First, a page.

One of the challenges faced by organizations is protecting their end-users from various types of threats. Host-based tools used for cyber defense include various forms of signature/pattern matching, malicious behavior detecting tools and enforcing policies such as rules for passwords as well as ensuring certain things are or not performed on host systems. Basically, many organizations strive to meet guidelines such as CIS Top 20 Security Controls.
Even with these efforts properly executed, malware and other threats can still end up on host systems. Users may be tricked into wilily installing the wrong stuff, click a link redirecting them to an exploit kit designed to automate the exploitation process or the threat may be encoded, packed or function in a way that doesn’t trigger the host-based security tools. Best practice is to include People, Process and Technology into your host defense strategy. The problem is the “people” and “process” is very reactive IE only responding with the tools say something is wrong.
The solution is gaining visibility into endpoints based on behavior and anomaly-based monitoring. Behavior is not just based on known threats such as what antivirus does. Behavior identifies malicious activity. Anomaly means baselining normal behavior and triggering when a large deviation is seen. The combination of behavior and anomaly is very powerful since anything that tries to “hide” will stand out as an anomaly.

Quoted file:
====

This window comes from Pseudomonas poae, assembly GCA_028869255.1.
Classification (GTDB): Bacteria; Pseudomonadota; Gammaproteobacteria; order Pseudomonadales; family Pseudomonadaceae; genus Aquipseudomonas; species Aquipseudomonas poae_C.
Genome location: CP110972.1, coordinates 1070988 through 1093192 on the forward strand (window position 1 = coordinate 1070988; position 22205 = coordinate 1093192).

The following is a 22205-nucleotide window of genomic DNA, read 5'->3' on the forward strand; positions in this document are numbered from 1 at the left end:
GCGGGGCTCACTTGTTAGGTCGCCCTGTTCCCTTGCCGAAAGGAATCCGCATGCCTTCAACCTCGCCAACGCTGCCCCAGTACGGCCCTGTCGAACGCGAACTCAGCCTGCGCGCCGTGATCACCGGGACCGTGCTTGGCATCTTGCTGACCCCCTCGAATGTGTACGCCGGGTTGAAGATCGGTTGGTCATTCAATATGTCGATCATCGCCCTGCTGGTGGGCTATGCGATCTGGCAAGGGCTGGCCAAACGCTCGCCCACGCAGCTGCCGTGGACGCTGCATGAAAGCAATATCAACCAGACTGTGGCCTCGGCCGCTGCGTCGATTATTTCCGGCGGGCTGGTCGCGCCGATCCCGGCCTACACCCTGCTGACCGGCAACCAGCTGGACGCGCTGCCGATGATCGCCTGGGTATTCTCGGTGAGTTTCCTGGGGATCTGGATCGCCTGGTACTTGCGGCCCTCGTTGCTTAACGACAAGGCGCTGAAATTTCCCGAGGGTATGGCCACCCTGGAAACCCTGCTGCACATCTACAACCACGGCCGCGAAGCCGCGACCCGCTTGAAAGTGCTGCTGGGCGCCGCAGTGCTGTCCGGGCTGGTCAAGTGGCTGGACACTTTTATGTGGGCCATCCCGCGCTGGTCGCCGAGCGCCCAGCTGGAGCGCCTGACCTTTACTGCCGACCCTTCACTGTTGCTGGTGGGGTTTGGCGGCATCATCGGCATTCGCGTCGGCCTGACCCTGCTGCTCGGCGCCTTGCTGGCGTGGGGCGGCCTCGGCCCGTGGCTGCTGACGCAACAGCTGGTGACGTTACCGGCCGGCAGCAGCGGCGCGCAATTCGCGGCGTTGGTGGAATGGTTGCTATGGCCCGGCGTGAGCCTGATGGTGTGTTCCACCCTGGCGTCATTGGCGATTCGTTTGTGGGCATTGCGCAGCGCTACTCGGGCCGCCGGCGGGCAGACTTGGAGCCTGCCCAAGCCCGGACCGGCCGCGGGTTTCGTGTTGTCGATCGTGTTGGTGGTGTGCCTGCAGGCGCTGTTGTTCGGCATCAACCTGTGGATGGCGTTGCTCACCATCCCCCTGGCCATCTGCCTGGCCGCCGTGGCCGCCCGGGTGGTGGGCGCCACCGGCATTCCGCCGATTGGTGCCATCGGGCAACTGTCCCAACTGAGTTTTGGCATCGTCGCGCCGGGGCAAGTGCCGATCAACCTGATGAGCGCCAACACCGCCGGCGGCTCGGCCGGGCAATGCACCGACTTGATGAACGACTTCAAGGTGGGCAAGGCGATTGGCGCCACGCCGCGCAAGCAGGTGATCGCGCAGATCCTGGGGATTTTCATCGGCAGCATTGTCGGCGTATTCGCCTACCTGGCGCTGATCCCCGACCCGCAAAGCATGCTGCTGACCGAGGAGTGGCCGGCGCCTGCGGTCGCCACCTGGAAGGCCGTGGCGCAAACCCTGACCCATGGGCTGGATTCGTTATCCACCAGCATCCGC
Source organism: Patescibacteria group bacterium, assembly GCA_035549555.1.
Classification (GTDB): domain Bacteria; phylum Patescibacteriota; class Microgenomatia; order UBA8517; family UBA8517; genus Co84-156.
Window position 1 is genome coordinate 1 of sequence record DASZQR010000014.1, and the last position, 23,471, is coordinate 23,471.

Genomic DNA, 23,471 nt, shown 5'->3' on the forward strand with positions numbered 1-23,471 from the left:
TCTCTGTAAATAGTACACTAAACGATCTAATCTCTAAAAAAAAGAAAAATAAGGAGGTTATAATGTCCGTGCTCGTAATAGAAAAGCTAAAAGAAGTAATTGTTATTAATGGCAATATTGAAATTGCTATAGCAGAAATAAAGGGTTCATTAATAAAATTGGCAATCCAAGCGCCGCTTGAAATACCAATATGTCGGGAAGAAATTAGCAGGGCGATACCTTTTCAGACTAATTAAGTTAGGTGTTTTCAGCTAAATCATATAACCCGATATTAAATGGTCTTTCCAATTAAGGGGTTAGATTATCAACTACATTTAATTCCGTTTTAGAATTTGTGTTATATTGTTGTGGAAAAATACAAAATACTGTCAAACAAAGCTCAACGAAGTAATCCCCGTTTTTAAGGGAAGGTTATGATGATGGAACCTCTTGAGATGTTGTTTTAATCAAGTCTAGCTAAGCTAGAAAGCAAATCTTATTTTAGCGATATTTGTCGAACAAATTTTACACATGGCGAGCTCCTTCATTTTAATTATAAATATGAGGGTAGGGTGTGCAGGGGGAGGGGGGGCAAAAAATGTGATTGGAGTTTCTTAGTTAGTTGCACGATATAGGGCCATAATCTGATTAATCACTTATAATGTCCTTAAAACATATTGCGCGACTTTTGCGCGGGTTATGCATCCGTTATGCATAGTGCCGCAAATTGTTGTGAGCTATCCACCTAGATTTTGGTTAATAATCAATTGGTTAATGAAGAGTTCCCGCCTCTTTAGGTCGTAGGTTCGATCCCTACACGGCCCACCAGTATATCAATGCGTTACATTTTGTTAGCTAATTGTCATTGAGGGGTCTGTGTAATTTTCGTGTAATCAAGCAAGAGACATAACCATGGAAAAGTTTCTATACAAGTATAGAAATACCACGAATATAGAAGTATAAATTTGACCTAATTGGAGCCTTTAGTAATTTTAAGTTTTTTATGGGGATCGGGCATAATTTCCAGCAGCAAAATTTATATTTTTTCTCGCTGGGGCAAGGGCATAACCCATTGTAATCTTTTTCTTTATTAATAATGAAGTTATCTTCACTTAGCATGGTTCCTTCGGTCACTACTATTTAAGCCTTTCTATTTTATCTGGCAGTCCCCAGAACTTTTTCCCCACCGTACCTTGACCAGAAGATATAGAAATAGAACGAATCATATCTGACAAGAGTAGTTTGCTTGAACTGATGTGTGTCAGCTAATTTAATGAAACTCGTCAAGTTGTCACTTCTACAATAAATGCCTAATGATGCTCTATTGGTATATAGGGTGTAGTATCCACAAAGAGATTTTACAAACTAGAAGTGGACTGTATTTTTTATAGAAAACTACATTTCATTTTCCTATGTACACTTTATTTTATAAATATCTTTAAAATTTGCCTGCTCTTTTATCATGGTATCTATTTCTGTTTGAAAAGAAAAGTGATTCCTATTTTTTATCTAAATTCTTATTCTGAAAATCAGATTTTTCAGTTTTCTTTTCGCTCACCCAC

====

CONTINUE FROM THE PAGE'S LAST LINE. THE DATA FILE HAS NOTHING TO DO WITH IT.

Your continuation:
One very popular method to gain this visibly is with NetFlow. I’ve covered solutions such as Plixer and Cisco Stealthwatch that provide network based NetFlow security monitoring.
One cool new capability within Cisco AnyConnect is the ability to collect NetFlow from the host level. This means visibility into any process and identifies anomalies as well as potential malicious activity. One could say its like “Stealthwatch” for the endpoint. The NVM module within Splunk allows an administrator to quickly digest host NetFlow and operationalize it.
Let’s check out how this looks.
First thing to understand is that this is an App within Splunk. Notice on the bottom left.
When I click the App, I have options to view details on devices, users, what applications are being used, and located hosts.
Let’s say I want to look at this Dr’s computer, I can quickly click into it and see what sources he/she has reached out to.
If I need to see what applications are running, I can quickly see that too.
Or maybe you want to see down to the process level including where they are communicating too.
There are a ton of dashboards and methods to drill into host level data. These are some of the out-of-the-box dashboards that are available.
If you are a Splunk and/or AnyConnect users, you should really check this out. Learn more at https://splunkbase.splunk.com/app/2992/